“The fact that you think that will probably make you better at it.” Ramsey clapped his shoulder at a fork in the corridor, one brach snaking away toward the potions master's office, the other dropping down a flight of stairs toward the Slytherin common room. “Have a good night, Mr. Malfoy.”
“Good night,” Draco mumbled automatically, “Professor.” He exhaled, turned down the empty staircase, and let himself into the common room.
The entirety of Slytherin house was assembled in the common room around the empty hearth beneath the elaborately carved mantle with its details thrown into odd-angled contrast by the green-glass lamps and lack of firelight. The room was too big for the nineteen of them, a good dozen of the black leather sofas and chairs were empty, what sofas were occupied only had one or two people on them each, and all the green velvet floor cushions were still stacked neatly in the corner, unneeded. Familiar as the place was, it felt oppressive in its grandeur and cold. Just like home.
Everyone turned to look at Draco as he came in and what little conversation there was stopped. The only movement was Astoria Greengrass braiding her sister's dark, pin-straight hair.
“What held you up?” Emmet Exavior asked, frowning slightly. Exavior had been one of Draco's roommates his entire career at Hogwarts but he was pretty sure this was only the second or third time the boy had directly addressed him.
“Had a word with our new head of house,” Draco said simply. He seated himself in an empty chair at the edge of the group. No one, including him, seemed to want to go to bed yet, despite it already being dark, the low, thick glass windows at one end of the room almost opaque, tinged slightly green rather than black only by the light of the almost-full moon filtering through the lake. It shouldn't have been that dark yet on the first night, it was only eight by the silver carriage clock on the mantle, but it was October, they should have been there for a month already.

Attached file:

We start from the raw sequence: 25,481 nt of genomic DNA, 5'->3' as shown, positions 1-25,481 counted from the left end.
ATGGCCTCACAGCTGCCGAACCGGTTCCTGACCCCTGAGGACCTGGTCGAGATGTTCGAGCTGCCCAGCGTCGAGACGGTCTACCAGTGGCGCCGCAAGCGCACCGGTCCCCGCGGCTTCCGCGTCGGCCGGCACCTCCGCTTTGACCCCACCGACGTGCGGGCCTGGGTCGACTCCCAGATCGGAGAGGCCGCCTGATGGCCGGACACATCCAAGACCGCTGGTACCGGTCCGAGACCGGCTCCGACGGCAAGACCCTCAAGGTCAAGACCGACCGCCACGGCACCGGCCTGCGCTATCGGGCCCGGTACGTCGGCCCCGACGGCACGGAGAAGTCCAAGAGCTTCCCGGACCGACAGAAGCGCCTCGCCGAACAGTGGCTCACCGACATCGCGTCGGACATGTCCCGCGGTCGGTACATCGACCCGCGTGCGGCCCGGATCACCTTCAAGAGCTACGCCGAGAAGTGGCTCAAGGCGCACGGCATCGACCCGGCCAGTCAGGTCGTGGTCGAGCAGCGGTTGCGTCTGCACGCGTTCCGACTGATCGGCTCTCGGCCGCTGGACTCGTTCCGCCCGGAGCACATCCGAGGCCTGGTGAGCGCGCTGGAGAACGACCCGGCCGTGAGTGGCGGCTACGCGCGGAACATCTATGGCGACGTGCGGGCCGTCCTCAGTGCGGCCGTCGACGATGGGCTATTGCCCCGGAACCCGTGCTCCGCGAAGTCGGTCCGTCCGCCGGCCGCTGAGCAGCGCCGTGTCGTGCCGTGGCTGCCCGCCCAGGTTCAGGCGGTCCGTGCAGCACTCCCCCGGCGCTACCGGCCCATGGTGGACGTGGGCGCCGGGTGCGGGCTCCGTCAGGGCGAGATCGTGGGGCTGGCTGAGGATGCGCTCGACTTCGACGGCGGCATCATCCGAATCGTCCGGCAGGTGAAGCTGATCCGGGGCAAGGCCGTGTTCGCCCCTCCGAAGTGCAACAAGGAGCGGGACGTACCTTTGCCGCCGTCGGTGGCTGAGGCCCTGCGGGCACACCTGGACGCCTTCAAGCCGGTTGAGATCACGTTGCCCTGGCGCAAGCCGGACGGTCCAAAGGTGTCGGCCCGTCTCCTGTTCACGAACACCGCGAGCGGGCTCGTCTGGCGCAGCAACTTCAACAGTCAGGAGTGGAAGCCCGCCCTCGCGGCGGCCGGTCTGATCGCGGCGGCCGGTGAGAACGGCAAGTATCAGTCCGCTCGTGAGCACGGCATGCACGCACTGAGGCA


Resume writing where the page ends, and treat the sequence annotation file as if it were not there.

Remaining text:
Astoria finished braiding Daphne's hair and started on her own. The only two third years started murmuring to each other about what electives they were taking. Harper—Andrew Harper? André Harper?—asked something about quidditch and received a round of shrugs. One of the Carrow sisters leaned her head on the other's shoulder. There must have been a way to tell them apart but Draco had never figured it out. To be honest, he'd never particularly tried—but he had learnt to tell the Weasley twins apart this summer, though the various missing body parts did help with that. A second year girl whose name Draco was sure he'd never known started to fall asleep in her chair and very nearly fell outof her chair in the process. She only didn't because Mafalda whipped out her wand fast enough to catch her from across the soft Persian rug that graced the floor in front of the fireplace. Embarrassed, the younger girl got up and hurried to the girls' dormitory hallway, the glass beaded curtain at the mouth of the hall shimmering as she passed through rather than fusing together into a very solid wall as it did if a boy tried to go down that hall, which Draco knew from painful personal experience.
After that, they all drifted off to their rooms. Draco's trunk was sitting at the foot of the bed second from the door, Exavior's at the foot of the bed farthest. Neither of them bothered to turn the lights on, instead changing into night clothes in the green-tinged dark.